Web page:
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Egypt's Sinai: Security services are responsible for war crimes, says HRW report

Human Rights Watch accuses Egyptian forces of carrying out extrajudicial killings and arbitrary arrests
General view of the village of al-Hamada in Wadi el-Sahu in South Sinai governorate (AFP/File photo)

Egyptian security forces have committed war crimes against civilians in the Sinai Peninsula, including mass detentions, enforced disappearances and extrajudicial killings, a new report by Human Rights Watch (HRW) has said. 

Following a two-year investigation, the report, released on Tuesday, documents "unlawful" air and ground attacks against civilians in the area. 

The Egyptian military has been struggling to defeat Sinai-based Islamic State (IS) fighters who have been waging attacks against tourists, security forces and worshippers in houses of worship.

The HRW report also highlighted abuses against civilians by the group.

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Based on dozens of interviews conducted with residents of Sinai between 2016 and 2018, as well as activists, journalists and former military personnel, HRW found that there was a failure to distinguish between civilians and combatants on both sides.

Amr Magdi, a HRW researcher involved in compiling the report, said the arbitrary arrest and detention of residents has become a daily occurrence for Sinai residents. 

"Thousands of families live in anguish because they do not know the fate of their loved ones," Magdi told Middle East Eye. 

"A quick response by the Egyptian government could be to release people who have been detained and reveal the whereabouts of those arrested." 

Magdi also criticised the army's tactics, saying that roadblocks and state-enforced bans on vehicles have led to a "severe lack of food" in some areas.

'Everyone is preying on us'

- Sinai resident

"The restrictions are having an impact on people trying to rebuild their lives. Witnesses told us how the military tell families to leave their homes within 24 to 48 hours," said Magdi. 

"They have to rebuild their lives and no ability to take their belongings because the military has heavily restricted the movement of goods like petrol.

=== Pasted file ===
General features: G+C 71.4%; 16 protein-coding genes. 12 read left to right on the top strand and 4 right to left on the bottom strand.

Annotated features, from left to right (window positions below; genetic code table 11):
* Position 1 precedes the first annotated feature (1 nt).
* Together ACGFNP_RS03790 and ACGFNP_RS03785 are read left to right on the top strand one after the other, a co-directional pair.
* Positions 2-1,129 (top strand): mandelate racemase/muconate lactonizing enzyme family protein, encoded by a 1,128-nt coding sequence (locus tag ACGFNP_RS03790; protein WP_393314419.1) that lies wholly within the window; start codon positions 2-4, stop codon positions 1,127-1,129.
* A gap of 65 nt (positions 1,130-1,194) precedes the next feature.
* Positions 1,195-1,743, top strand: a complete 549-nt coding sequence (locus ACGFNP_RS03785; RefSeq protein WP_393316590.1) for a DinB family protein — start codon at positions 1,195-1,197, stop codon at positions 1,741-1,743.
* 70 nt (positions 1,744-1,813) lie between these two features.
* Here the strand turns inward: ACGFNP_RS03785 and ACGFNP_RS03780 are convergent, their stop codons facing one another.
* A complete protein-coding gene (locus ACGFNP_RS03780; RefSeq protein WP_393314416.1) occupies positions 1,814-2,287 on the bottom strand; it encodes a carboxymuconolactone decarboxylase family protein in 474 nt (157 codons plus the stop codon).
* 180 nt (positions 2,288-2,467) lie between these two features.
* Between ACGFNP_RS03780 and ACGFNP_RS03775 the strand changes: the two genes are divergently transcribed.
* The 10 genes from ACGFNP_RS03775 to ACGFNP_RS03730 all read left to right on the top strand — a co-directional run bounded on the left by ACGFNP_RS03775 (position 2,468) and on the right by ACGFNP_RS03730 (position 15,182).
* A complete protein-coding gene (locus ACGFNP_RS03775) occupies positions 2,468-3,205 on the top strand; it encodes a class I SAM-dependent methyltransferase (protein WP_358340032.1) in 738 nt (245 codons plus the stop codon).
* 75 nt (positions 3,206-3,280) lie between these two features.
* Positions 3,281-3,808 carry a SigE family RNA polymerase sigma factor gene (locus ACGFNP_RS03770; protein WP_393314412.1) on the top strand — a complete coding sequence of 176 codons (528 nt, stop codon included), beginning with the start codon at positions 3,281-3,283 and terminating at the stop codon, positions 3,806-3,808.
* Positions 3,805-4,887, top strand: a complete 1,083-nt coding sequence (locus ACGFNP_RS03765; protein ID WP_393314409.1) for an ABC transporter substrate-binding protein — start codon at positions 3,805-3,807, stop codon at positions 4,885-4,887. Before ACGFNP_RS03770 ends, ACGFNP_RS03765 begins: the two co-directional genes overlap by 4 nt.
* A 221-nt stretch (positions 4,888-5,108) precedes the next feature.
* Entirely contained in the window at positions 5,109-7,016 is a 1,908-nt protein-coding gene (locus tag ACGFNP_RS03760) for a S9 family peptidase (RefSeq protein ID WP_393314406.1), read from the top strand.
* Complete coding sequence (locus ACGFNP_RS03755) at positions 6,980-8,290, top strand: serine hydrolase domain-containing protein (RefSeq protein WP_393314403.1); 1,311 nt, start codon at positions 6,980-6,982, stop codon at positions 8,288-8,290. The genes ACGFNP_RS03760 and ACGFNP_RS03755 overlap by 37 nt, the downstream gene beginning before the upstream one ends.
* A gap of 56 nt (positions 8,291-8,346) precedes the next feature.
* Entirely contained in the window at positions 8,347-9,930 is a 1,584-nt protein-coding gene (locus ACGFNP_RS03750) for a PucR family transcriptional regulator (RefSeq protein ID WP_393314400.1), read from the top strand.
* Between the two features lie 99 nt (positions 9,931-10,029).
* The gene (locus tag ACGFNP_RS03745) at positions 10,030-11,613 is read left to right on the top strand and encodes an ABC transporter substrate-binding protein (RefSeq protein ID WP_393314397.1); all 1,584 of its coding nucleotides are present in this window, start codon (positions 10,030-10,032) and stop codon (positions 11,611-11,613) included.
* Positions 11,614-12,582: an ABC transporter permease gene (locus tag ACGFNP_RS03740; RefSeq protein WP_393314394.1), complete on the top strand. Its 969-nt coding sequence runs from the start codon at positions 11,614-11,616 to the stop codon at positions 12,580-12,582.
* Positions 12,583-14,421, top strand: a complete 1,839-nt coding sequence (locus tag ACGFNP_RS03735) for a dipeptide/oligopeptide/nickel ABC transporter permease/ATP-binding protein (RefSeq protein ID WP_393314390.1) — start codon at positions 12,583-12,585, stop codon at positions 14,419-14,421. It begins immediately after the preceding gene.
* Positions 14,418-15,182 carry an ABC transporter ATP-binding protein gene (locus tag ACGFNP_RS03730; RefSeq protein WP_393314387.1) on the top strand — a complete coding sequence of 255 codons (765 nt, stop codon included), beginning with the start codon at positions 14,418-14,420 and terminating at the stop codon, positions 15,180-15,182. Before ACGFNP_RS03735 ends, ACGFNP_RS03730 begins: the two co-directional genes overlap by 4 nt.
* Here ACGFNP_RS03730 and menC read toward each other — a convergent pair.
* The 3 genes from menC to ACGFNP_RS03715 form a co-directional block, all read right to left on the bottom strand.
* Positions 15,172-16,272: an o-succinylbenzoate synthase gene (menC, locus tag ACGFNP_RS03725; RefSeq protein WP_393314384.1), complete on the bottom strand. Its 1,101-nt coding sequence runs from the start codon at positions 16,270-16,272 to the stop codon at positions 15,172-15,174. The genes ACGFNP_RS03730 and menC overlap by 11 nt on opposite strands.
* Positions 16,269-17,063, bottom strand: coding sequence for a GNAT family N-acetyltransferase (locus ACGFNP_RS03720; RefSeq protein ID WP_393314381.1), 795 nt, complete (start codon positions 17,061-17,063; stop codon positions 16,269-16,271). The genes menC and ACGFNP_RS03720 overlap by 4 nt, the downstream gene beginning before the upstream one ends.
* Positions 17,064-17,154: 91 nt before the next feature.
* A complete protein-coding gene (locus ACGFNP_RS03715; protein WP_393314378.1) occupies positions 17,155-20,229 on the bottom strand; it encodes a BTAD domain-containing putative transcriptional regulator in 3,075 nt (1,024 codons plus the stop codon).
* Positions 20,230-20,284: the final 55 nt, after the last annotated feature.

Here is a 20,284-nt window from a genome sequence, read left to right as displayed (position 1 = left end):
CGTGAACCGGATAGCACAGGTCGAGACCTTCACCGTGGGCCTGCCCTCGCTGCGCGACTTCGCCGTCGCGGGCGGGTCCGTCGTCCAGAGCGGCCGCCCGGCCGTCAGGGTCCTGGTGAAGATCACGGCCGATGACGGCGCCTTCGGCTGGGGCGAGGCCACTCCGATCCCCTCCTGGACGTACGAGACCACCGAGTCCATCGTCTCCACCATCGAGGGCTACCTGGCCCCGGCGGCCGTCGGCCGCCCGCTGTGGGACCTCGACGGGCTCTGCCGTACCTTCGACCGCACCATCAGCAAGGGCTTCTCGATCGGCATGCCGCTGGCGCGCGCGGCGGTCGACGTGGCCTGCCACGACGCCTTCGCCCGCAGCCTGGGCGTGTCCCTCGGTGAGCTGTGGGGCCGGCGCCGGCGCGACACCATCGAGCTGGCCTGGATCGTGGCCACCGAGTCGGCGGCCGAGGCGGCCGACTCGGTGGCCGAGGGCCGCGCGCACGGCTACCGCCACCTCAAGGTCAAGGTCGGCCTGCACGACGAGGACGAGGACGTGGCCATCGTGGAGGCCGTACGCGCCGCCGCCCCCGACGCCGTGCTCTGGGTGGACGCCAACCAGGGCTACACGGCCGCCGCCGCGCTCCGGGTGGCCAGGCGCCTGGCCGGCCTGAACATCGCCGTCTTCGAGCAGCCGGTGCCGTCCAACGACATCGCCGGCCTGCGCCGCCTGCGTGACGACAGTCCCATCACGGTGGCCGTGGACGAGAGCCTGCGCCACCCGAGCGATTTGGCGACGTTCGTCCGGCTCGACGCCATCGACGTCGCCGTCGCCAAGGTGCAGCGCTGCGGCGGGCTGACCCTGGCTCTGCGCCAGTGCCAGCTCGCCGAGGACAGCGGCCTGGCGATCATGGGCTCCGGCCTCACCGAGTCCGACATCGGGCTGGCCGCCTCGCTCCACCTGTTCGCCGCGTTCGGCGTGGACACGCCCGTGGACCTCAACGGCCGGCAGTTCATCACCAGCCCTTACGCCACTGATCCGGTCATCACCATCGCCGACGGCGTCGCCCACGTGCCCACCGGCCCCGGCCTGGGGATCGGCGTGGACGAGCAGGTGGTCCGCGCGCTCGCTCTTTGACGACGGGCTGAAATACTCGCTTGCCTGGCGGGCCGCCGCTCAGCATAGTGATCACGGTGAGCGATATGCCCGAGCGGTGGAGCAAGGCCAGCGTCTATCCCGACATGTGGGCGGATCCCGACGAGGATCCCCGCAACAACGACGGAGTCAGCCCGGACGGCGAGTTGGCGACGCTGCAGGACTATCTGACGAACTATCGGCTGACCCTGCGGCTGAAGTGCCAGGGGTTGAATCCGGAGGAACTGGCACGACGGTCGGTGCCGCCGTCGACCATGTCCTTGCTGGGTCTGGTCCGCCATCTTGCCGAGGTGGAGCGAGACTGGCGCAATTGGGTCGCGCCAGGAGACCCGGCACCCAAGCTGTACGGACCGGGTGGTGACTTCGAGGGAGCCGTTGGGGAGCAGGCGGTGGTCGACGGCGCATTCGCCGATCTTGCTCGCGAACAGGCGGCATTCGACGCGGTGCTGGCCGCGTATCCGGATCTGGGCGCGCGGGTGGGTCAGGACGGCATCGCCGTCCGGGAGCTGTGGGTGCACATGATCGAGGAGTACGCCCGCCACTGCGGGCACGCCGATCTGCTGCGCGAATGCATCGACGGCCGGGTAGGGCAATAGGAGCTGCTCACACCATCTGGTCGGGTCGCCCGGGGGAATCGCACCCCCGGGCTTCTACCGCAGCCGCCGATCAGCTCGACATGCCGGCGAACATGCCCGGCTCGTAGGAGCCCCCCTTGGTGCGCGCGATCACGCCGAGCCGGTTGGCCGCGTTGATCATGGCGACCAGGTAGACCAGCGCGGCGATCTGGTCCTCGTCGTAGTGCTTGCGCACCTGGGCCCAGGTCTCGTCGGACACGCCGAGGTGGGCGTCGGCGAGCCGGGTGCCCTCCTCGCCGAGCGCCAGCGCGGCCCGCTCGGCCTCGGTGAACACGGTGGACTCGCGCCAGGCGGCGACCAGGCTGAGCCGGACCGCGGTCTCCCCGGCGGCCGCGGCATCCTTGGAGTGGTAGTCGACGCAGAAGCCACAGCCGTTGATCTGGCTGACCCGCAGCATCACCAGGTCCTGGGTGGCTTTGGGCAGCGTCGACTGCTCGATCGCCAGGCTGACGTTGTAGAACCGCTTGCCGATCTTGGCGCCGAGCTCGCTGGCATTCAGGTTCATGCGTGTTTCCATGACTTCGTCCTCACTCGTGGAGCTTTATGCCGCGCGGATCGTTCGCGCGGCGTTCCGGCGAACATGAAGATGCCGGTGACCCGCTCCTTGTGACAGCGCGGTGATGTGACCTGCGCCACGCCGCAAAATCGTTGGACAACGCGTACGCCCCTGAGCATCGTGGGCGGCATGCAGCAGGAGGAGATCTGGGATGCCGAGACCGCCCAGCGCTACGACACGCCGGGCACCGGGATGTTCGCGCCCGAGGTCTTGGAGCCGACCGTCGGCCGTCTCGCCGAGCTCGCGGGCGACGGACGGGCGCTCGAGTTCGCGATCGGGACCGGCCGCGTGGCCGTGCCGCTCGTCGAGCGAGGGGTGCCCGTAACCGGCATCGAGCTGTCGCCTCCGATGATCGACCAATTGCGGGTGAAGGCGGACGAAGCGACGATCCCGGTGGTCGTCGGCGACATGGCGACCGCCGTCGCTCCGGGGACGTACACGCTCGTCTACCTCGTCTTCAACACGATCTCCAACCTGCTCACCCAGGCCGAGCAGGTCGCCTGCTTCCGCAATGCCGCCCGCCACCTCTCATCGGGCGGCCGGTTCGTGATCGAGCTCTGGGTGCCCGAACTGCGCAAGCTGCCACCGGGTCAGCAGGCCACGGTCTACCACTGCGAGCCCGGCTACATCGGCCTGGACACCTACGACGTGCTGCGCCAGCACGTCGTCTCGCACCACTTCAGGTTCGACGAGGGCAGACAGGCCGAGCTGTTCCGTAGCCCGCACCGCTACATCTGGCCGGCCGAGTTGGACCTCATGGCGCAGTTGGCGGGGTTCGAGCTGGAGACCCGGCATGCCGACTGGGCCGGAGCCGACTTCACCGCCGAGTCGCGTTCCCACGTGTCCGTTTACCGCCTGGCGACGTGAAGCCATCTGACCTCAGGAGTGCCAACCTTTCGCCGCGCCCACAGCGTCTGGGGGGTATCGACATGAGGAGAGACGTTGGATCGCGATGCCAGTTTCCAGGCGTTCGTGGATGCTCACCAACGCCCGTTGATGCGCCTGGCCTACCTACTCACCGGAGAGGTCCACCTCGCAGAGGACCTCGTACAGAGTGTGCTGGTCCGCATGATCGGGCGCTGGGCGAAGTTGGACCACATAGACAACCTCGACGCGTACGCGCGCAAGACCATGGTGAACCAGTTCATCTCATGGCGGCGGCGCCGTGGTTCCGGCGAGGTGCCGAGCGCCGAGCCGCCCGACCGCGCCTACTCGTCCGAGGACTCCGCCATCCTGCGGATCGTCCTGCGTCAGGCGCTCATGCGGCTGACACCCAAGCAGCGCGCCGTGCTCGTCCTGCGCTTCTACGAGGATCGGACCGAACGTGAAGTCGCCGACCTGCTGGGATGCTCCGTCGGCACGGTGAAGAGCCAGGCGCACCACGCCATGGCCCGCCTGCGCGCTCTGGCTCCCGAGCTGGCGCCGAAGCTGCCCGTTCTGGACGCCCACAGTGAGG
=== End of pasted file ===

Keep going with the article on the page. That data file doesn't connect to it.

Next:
"Very poor families have to live in shacks and the army burns them down, too, [because of] 'security concerns'."

Former detainees from the Sinai who spoke to the US-based rights group said the military and police had also arrested children as young as 12 and killed detainees in the desert without trial. 

'Why all of us?'

HRW noted that the "targeting and abuse of civilians" and failure to "distinguish civilians from combatants" has destroyed basic rights in the area. 

"Why all of this? Should we carry weapons and work with the militants or work with the army or live like victims? Everyone is preying on us," a resident told HRW, describing how the army punished him and destroyed his house after IS fighters kidnapped and tortured him.

The army deployed 40,000 troops, including naval, air, and infantry units, after local militant group Ansar Bayt al-Maqdis pledged allegiance to IS in 2014. 

'This horrific treatment of Sinai residents should be another wake-up call to countries like the US and France that heedlessly endorse Egypt’s counter-terrorism efforts'

- Michael Page, HRW

Cairo has coordinated these deployments with Israel, and reportedly allowed it to conduct air strikes inside Sinai on militant targets, media reports said.

"Instead of protecting Sinai residents in their fight against militants, the Egyptian security forces have shown utter contempt to residents’ lives, turning their daily life into a nonstop nightmare of abuses," Michael Page, deputy Middle East and North Africa director at HRW, said in a statement.

"This horrific treatment of Sinai residents should be another wake-up call to countries like the US and France that heedlessly endorse Egypt’s counter-terrorism efforts."

This article is available in French on Middle East Eye French edition.

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